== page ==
WAM counselors Sealend Laiden and Suemina Bohanny increased their knowledge and skill levels by attending workshops and completing online courses on such subjects as:

  • ILO Career counseling training workshop
  • The Rights of Youth at Work  (online course)
  • Substance Abuse Prevention (online course)
  • Planning for Success Understanding the Basics (online course)

    WAM Promotion

Throughout the year WAM has promoted its work and accomplishments on the website, Facebook, displaying at various community events, selling made to order traditional and contemporary products, and providing tourist with sailing tours.

 

We rely on local and international partnerships for our programs to be delivered.  We thank our sponsors for their support and look forward to future partnerships.

The Government of the Republic of the Marshall Islands

Majuro Atoll Local Government

MIMRA

The Government of Japan

The Government of New Zealand

The Government of the United States

The Government of Canada

The Government of Australia

Stockholm Environment Institute (SEI)Sweden

National Training Counsel of the RMI

Mobile

Majuro Water and Sewer

K&K

Do It Best

RRE

Triple J

MEC

PII

Dare

MIVA

Substance Abuse and Mental Health Service Administration

Tobolar

MIR

Majuro Stevedore Co.

For a complete copy of the WAM Annual Report 2016 to 2017 or a copy of the WAM Strategic Plan please feel free to contact us at canoesmarshallislands.com.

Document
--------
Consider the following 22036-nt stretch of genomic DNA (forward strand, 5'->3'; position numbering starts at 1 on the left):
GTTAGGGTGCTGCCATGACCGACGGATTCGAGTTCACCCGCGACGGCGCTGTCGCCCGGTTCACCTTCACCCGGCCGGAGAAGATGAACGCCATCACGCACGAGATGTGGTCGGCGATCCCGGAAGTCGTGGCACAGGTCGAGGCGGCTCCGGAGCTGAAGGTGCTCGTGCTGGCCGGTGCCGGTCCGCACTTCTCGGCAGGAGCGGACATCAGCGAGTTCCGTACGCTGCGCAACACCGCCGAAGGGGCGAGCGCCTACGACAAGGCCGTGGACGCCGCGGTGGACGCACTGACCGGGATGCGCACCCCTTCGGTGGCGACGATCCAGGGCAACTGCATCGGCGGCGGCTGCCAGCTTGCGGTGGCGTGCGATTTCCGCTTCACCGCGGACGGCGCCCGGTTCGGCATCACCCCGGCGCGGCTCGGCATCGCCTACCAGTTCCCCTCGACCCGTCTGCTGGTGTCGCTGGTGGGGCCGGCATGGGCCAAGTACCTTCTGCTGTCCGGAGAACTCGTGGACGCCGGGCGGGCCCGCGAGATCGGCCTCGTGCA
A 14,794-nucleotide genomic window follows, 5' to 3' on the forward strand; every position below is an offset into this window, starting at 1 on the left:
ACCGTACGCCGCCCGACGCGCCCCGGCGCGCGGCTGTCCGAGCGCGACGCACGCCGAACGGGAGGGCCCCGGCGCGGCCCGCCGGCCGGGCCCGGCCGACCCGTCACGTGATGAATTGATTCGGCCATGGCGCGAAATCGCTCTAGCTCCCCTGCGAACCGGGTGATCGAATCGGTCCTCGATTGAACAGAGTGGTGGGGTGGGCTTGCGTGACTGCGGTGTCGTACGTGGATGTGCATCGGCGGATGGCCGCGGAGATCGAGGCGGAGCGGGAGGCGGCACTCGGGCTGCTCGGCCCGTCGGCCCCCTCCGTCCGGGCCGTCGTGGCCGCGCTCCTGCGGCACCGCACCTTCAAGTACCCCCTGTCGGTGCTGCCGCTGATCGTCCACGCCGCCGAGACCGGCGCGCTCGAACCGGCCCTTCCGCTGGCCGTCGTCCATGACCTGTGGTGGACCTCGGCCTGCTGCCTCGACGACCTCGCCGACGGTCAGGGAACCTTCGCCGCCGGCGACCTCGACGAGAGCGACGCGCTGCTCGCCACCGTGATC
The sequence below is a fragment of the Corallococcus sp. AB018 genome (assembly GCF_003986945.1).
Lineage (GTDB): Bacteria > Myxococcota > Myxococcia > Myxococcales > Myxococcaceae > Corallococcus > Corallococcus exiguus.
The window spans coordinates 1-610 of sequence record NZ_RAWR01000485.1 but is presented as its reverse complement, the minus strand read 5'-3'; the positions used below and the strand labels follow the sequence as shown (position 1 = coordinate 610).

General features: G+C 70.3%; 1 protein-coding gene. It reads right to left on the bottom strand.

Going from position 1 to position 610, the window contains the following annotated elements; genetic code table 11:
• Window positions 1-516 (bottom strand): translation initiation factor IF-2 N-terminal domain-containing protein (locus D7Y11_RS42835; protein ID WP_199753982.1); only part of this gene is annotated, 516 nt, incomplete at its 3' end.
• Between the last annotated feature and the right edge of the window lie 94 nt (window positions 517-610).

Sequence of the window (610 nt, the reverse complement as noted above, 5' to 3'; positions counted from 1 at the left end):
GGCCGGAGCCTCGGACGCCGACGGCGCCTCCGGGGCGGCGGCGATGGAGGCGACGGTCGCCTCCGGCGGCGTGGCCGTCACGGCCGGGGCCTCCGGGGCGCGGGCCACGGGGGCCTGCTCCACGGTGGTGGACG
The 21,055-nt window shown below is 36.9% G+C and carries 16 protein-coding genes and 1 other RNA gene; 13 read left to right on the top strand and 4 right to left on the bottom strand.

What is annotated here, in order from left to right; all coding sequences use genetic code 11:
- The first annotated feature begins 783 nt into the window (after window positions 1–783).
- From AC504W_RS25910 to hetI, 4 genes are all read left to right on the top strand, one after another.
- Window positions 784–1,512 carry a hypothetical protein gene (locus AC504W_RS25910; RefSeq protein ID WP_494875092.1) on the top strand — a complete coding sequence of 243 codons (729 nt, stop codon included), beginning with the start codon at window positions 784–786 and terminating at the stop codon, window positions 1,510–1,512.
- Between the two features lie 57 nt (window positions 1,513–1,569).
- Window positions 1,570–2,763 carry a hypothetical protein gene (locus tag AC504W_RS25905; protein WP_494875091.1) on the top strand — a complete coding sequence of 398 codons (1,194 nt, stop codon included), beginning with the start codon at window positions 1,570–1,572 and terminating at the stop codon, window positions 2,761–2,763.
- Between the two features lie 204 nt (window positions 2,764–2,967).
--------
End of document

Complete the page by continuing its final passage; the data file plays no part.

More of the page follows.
New Crane Truck for WAM

On Wednesday, November 1, 2017 Ambassador Hideyuki Mitsuoka of Japan and Director Alson Kelen of WAM signed a contract for “the Project for Improvement of Transportation of Training Materials for Waan Aelõñ in Majel in Majuro Atoll” at the Embassy of Japan. The signing ceremony was witnessed by WAM’s  traditional canoe building trainer Binton Daniels and officials of the Embassy of Japan.

The funds provided by this contract will facilitate the purchasing of a crane truck.  Previously, do to the expense of renting transportation for logging purposes WAM could only offer programs using lukwej and breadfruit logs. Because of the Grassroots Grant Project funding, WAM will be able to advance their training program with coconut trees as well as the other woods. Furthermore, this project will also promote the RMI’s coconut replanting program and promote an increased awareness of the ability to produce local products from local sources thus increase cultural pride.

WAM appreciates this support from GGP and is excited to have this opportunity by means of this additional equipment to diversify and enhance their training programs.

Japan Ambassador Hideyuki Mitsuoka and Director of WAM Alson Kelen with signed agreement. Photo: Embassy staff member

Japan Ambassador Hideyuki Mitsuoka and Director of WAM Alson Kelen with signed agreement. Photo: Embassy staff member


GEF Graduation

August 11th was an exciting day for many. It marked a new kind of commencement for WAM as fourteen young men received certificates of completion in an Advanced Carpentry and Entrepreneurship Program. The program was a great success. This was displayed, by the beautiful handcrafted wood carvings, frames,and furniture made out local Lukej wood.

Friends, family, local business leaders along with  President Heine attended this celebration of success and accomplishment.

It is WAM’s hope that the training received will help these young people realize their dreams and goals.


Director Alson Kelen with trainees giving instruction on climate change and the importance of protecting the environment. Photo: Suemina Bohanny

NTC Trainees Retreat to Eneko